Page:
"The WonkLine: April 5, 2011"
Welcome to The WonkLine, a daily 9:30 a.m. roundup of the latest public policy news. This is what we’re reading. Tell us what you found in the comments section below. You can also follow The Wonk Room on Twitter.
“Republican leaders are preparing the House for a government shutdown,” as they plan today “to distribute a pamphlet about the mechanics of a partial congressional work-stoppage to all lawmakers’ offices.”
“Google Inc.’s dominance of the Internet-search industry is being considered for a broad antitrust investigation by the U.S. Federal Trade Commission,” Bloomberg reports.
“Service industries probably grew in March at close to the fastest pace in more than five years, an indication the U.S. economic expansion is broadening beyond manufacturing,” according to a survey of economists.
Counterterrorism officials have said that Al Qaeda has been able to operate more freely inside Yemen because Yemeni troops are focused more on countering anti-government demonstrators there.
The UN condemned Israel’s approval of new east Jerusalem housing units and expanded settlements in the West Bank. “We reiterate that Israeli settlement activity anywhere in occupied territory…is illegal and contrary to the Roadmap,” a UN official said.
Gen. David Petraeus is being “seriously considered” for the job of CIA director. Government officials said Petraeus “would take the job if offered.”
Massey Chairman Bobby Inman told The Wall Street Journal that he believes the Upper Big Branch mine explosion that killed 29 miners one year ago today was a “natural disaster.”
“At least six people have been killed in the South as fast-moving spring storms packing high winds, hail and lightning blew through the region, uprooting trees and knocking out power to hundreds of thousands.”
U.S. corn futures reached a record high yesterday, part of a 10-month rally that has more than doubled corm prices since last summer.
Wisconsin voters take to the polls today to decide whether to reelect anti-worker Gov. Scott Walker’s (R) ally David Prosser to the state supreme court, or to replace him with challenger JoAnne Kloppenburg.
Fresh off his opinion denying relief to a man who spent 18 years on death row for a crime he didn’t commit, Justice Clarence Thomas released another 5-4 opinion yesterday allowing a man with severe brain damage to be executed.
Additionally, the Court handed down another 5-4 decision that effectively makes it impossible to challenge many tax expenditures that violate the First Amendment.
“Health care advocacy groups spent Monday spoiling for a fight over expected proposals to privatize Medicare and convert Medicaid into a state-owned and operated program for the poor.”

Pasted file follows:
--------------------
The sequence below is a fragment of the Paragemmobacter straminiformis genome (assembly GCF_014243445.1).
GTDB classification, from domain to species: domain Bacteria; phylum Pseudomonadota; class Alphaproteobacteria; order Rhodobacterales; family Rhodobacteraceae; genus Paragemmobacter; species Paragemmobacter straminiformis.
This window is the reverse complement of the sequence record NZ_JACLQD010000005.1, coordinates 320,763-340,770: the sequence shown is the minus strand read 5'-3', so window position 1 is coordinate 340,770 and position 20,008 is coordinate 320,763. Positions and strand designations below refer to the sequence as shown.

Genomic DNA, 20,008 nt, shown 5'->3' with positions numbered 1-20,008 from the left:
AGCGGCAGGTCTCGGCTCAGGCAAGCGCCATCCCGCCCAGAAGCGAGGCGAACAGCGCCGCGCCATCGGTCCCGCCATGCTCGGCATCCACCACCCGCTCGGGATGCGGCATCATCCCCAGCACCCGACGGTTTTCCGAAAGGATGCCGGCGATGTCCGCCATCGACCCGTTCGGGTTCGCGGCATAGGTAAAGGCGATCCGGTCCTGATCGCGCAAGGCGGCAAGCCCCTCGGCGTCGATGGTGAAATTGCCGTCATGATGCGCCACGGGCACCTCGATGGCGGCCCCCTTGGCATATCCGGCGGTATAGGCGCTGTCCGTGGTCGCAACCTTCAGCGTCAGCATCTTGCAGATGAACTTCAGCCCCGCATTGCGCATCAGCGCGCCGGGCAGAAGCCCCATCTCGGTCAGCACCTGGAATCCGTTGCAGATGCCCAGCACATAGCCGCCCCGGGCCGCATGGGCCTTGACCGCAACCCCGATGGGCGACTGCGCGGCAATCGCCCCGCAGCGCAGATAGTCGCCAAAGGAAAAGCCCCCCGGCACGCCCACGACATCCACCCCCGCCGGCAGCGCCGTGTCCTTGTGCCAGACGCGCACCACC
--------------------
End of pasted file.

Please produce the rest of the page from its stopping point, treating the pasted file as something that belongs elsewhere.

“The proposal to be unveiled by House Republicans on Tuesday to rein in the long-term costs of Medicaid and Medicare represents a fundamental rethinking of how the two programs work, an ambitious effort by conservatives to address the nation’s fiscal challenges, and a huge political risk.”
“Seventeen Democratic governors have signed and sent a letter to congressional leaders stating their firm opposition to a Medicaid reform proposal championed by House Republicans.”
“Class sizes in Florida public schools may be getting much larger again next fall despite voter-mandated restrictions that went into effect just this year,” the Orlando Sentinel reports.
A Michigan judge “has ruled unconstitutional a state law forcing K-12 and community college employees to pay 3 percent of their salary toward retiree health care, saying they were paying into a system from which they were guaranteed no benefit.”
Gov. Mitch Daniels (R-IN) will make an appearance at the American Enterprise Institute next month to discuss education reform.
Olympic gold medal-winner and the son of undocumented immigrants, Henry Cejudo, has continued advocating for comprehensive immigration reform.
A new study found that “Mexicans who migrate are far more likely to experience significant depression and anxiety than people who stay in Mexico.”
Latino Democrats who are demanding Obama use his executive power to protect families facing deportation have been reportedly asked to back away by the White House which says it does not have legal authority to do so.
White House Press Secretary Jay Carney had nothing to offer in regards to potential executive orders the President could issue against LGBT bias.
Today, Ireland recognizes its first public same-sex civil union: Hugh Walsh and Barry Dignam.